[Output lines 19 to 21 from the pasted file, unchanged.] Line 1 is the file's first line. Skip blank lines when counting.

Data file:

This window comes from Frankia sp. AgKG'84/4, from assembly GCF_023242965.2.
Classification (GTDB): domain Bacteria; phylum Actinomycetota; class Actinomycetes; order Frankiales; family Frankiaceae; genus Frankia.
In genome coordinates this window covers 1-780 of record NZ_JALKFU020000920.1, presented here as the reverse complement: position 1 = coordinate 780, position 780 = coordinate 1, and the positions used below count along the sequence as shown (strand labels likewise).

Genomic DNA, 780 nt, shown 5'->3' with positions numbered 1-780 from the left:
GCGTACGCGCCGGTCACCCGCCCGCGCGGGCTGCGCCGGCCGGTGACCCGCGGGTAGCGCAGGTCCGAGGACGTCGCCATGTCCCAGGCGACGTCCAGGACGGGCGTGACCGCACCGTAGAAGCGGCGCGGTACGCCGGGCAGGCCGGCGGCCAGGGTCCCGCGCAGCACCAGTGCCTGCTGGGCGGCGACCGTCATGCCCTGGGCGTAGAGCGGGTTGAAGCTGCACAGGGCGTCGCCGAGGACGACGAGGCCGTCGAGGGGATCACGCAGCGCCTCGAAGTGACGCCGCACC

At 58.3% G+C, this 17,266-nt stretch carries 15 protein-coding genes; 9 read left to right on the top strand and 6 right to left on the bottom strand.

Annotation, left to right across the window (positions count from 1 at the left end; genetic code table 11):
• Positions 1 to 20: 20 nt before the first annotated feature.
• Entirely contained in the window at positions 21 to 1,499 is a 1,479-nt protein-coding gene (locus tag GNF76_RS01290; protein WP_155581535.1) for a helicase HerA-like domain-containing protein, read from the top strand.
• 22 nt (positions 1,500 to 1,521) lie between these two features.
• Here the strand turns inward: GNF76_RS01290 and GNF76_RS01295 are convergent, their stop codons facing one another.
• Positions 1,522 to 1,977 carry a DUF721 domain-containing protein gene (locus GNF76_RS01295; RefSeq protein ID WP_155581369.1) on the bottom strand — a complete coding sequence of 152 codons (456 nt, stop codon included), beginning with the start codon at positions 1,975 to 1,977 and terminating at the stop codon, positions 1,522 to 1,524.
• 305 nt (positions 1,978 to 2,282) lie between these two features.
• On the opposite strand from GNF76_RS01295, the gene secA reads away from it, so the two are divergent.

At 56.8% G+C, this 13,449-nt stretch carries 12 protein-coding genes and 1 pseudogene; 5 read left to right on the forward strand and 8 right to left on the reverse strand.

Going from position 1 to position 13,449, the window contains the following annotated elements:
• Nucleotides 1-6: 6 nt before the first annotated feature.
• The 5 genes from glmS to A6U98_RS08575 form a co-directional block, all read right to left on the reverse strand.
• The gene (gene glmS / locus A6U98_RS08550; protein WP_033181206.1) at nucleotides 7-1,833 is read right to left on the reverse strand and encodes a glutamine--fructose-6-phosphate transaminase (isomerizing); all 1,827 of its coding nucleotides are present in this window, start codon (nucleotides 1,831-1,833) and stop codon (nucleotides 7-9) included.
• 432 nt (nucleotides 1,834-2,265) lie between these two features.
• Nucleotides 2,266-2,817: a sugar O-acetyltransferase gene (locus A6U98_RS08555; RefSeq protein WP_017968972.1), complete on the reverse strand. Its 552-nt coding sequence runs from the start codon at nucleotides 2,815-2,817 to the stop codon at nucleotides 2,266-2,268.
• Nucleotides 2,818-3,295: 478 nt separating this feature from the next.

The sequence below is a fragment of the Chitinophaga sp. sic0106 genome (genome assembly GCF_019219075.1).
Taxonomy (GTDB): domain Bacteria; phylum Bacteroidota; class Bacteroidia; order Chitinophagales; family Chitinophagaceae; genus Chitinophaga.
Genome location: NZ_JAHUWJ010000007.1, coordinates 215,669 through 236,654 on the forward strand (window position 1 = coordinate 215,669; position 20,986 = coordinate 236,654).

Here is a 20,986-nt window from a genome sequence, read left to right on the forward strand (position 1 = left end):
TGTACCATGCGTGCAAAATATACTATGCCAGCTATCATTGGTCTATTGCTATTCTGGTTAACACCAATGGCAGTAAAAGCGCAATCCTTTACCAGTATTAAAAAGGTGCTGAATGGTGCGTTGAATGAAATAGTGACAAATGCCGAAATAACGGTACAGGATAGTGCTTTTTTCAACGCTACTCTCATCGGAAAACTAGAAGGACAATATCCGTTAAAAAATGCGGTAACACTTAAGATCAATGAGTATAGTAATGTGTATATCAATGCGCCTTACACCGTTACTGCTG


• The gene (gene glmS / locus A6U98_RS08550; protein WP_033181206.1) at nucleotides 7-1,833 is read right to left on the reverse strand and encodes a glutamine--fructose-6-phosphate transaminase (isomerizing); all 1,827 of its coding nucleotides are present in this window, start codon (nucleotides 1,831-1,833) and stop codon (nucleotides 7-9) included.
• 432 nt (nucleotides 1,834-2,265) lie between these two features.
• Nucleotides 2,266-2,817: a sugar O-acetyltransferase gene (locus A6U98_RS08555; RefSeq protein WP_017968972.1), complete on the reverse strand. Its 552-nt coding sequence runs from the start codon at nucleotides 2,815-2,817 to the stop codon at nucleotides 2,266-2,268.